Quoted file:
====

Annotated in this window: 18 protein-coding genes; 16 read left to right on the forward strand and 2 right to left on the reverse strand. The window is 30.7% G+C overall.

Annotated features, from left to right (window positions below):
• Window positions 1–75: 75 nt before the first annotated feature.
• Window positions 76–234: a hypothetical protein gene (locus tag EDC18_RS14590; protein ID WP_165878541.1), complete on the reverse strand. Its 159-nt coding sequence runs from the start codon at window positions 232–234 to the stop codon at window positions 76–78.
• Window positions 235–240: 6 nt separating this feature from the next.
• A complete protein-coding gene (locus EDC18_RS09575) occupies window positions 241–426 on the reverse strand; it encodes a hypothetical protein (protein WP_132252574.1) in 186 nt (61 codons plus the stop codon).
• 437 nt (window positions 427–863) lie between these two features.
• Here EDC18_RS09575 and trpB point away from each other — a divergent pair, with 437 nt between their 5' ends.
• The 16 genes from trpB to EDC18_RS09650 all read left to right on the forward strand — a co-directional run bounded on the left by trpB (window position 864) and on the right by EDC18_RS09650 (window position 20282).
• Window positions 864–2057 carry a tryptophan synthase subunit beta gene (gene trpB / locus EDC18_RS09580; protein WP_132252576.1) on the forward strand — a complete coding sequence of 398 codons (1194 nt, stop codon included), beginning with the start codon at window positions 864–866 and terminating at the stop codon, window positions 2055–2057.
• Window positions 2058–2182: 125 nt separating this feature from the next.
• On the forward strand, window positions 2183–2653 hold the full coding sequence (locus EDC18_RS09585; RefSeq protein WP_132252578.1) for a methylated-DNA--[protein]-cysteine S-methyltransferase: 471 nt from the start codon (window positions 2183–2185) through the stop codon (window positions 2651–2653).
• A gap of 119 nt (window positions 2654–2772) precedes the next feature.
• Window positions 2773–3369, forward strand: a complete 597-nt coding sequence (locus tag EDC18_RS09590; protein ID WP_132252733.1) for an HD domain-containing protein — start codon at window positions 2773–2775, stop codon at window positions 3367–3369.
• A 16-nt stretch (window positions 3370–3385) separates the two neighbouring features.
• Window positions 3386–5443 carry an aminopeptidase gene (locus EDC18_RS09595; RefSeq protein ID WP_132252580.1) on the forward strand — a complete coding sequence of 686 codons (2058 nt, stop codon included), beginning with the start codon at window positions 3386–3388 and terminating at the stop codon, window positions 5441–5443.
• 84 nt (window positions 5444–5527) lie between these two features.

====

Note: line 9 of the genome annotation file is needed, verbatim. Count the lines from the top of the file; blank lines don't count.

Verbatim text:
• The 16 genes from trpB to EDC18_RS09650 all read left to right on the forward strand — a co-directional run bounded on the left by trpB (window position 864) and on the right by EDC18_RS09650 (window position 20282).